Having said that, there are at least three Canadian connections in this film.
For one, the movie was co-produced by French and Canadian companies. Second, apart from the leads (Burt Lancaster as Lou Pascal and Susan Sarandon as Sally Matthews) and some local extras, most of the cast hailed from Canada or France.
Third, Canada figures within the story itself. Sally (Lou’s secret crush, who he spies on as she smears lemon on her bare body—in a kind of citrus-y homage to Miss Torso from Rear Window) is from a dinky town north of the border.
She’s in Atlantic City to learn to be a blackjack dealer with the hope of graduating into the ranks of the Monte Carlo casinos. Sally represents the youthful hopes and dreams of a small town girl trying to make it big.
Lou, on the other hand, is an aging gangster whose star has faded, much like Atlantic City, which at that point is in pretty decrepit condition. The grand old hotels are being demolished to make way for the fancy casinos. Lou represents what’s left of the old Atlantic City back in its glory days. “You should have seen the Atlantic Ocean back then,” he says, in one of the film’s sentimental (if inadvertently funny) lines.
So, yeah—lots of metaphors going on here.
But Sally’s ex-husband follows her with a load of stolen cocaine that he wants to sell. And, of all things, he drags along Sally’s sister, whom (get this!) he impregnated.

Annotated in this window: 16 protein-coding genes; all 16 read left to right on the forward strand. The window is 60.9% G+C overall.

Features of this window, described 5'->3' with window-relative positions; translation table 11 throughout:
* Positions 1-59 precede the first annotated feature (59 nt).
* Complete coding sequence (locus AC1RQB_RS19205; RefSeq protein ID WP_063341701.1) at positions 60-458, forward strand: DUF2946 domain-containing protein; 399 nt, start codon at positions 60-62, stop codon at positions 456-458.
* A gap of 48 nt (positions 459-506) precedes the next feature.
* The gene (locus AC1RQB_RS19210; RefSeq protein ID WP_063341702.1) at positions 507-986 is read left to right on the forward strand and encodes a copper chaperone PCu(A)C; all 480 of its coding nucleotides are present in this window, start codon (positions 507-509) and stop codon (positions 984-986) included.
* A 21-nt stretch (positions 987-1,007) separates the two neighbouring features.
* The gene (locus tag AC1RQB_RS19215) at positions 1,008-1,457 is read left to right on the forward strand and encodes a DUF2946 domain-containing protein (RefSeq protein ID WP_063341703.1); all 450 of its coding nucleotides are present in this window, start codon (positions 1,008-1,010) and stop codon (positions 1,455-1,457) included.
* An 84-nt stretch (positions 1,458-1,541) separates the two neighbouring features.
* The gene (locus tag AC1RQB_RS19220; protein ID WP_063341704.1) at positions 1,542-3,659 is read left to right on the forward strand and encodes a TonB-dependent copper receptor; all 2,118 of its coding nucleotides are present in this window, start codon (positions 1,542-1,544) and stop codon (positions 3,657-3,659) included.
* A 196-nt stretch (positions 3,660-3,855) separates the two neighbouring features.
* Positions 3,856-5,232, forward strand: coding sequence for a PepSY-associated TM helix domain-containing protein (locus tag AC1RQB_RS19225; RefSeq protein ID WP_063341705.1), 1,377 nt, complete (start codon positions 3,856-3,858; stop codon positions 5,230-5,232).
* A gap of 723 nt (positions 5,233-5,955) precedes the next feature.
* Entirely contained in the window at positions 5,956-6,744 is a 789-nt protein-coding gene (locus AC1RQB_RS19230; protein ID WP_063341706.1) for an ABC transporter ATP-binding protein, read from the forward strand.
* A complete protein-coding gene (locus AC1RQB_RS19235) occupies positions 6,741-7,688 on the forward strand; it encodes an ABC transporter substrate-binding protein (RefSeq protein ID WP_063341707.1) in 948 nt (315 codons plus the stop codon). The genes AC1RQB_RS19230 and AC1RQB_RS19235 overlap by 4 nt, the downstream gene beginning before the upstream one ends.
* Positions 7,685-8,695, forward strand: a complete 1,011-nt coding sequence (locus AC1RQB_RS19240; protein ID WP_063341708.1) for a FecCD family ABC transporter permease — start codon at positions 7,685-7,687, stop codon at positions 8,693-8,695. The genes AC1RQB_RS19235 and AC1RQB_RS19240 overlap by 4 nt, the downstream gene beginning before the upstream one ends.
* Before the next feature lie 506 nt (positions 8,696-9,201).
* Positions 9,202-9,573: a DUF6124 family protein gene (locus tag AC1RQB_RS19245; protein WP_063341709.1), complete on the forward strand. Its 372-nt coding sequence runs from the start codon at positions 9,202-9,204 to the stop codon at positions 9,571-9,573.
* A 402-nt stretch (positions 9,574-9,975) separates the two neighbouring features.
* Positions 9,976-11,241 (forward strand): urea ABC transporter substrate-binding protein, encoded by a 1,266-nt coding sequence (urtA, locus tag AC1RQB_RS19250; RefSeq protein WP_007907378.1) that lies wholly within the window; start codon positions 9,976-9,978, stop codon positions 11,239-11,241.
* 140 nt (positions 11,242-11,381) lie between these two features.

However, that’s not all! Along with making a paltry living by running numbers, Lou serves as grudging caretaker for Grace, an elderly invalid who lives downstairs and periodically summons him by ringing a bell. Like a live-in Butler, as imagined by Damon Runyon.
Atlantic City itself is a character in the film. It’s a story of hopes and dreams, a glorious past, and an uncertain future. You could say it gives a Franco-Canadian perspective on the American Dream.
And, yeah—Lou and the lemon-fresh Sally end up in the sack an intimate relationship. For a Franco-Canadian movie, that plot device smacks strongly of Hollywood. But, hey—it’s Burt Lancaster. Old and gray, but still Burt Lancaster.
Without revealing spoilers, I’ll say the film concludes on just the right note—with a bittersweet sense of the inevitable.
I love this film, so I’m awarding it two thumbs up!